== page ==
Jimmy Chi was born in Broome in 1903 to a Chinese father and Japanese mother and grew up in the town. Although he was a British subject, Chi was arrested and interned in 1941 along with other Japanese living in Broome.
When the Second World War began, Chi was working as a taxi driver and owned a restaurant in Chinatown. He is shown here with his taxi, which was commandeered for use by the Army when he was interned.This military record relating to Jimmy Chi, indicates the various internment camps in which he spent the war years.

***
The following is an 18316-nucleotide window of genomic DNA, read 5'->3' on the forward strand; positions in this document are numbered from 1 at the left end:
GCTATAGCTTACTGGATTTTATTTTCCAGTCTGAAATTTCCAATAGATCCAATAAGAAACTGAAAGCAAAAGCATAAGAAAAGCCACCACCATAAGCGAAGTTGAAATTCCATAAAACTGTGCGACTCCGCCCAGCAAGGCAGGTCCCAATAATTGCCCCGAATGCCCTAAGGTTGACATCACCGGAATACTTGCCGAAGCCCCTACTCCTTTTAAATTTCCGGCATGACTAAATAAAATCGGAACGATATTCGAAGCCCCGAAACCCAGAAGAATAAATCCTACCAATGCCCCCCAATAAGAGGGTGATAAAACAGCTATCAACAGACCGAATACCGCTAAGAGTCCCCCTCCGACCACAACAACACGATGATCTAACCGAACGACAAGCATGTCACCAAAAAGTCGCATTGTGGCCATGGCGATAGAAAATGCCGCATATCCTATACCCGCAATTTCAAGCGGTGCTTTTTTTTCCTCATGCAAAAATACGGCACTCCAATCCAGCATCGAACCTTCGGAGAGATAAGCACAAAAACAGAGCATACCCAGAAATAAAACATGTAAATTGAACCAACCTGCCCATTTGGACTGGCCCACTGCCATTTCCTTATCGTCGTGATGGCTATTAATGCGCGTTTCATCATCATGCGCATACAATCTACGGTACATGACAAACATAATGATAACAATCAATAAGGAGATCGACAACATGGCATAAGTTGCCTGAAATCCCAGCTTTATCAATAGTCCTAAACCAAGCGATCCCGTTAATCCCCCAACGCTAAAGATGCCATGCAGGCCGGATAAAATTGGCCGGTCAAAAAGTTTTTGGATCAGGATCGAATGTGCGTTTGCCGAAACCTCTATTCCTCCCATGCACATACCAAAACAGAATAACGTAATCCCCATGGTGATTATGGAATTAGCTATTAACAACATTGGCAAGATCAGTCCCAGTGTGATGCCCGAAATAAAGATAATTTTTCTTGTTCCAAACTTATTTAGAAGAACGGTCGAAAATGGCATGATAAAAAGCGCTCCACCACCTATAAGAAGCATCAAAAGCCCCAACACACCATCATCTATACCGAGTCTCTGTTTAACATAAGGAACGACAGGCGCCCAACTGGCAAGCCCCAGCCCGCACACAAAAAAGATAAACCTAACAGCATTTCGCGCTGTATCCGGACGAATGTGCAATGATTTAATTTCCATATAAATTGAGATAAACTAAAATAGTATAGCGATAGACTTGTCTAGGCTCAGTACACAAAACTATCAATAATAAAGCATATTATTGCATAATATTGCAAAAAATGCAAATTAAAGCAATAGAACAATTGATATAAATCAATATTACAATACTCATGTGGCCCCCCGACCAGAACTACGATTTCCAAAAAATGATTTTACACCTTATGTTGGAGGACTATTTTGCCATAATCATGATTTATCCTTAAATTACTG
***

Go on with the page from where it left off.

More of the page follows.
Chi was one of the few internees to return to Broome after the war.
He was met by a hostile community – his restaurant had been burned down and his belongings taken.
After the war I couldn’t go out on the street. They had meetings in the RSL hall and the Shire Council.
They used to say: “Send the bastard to Japan”. They gave me a hard time but I survived it.
Jimmy Chi, 1986 (Profile by David Lague)
Prior to the Second World War, Broome had a thriving Japanese community with many of its members owning businesses or working on pearl luggers.
More than 200 Broome residents were interned during the war. While some died in the camps, most were forcibly repatriated to Japan after the war.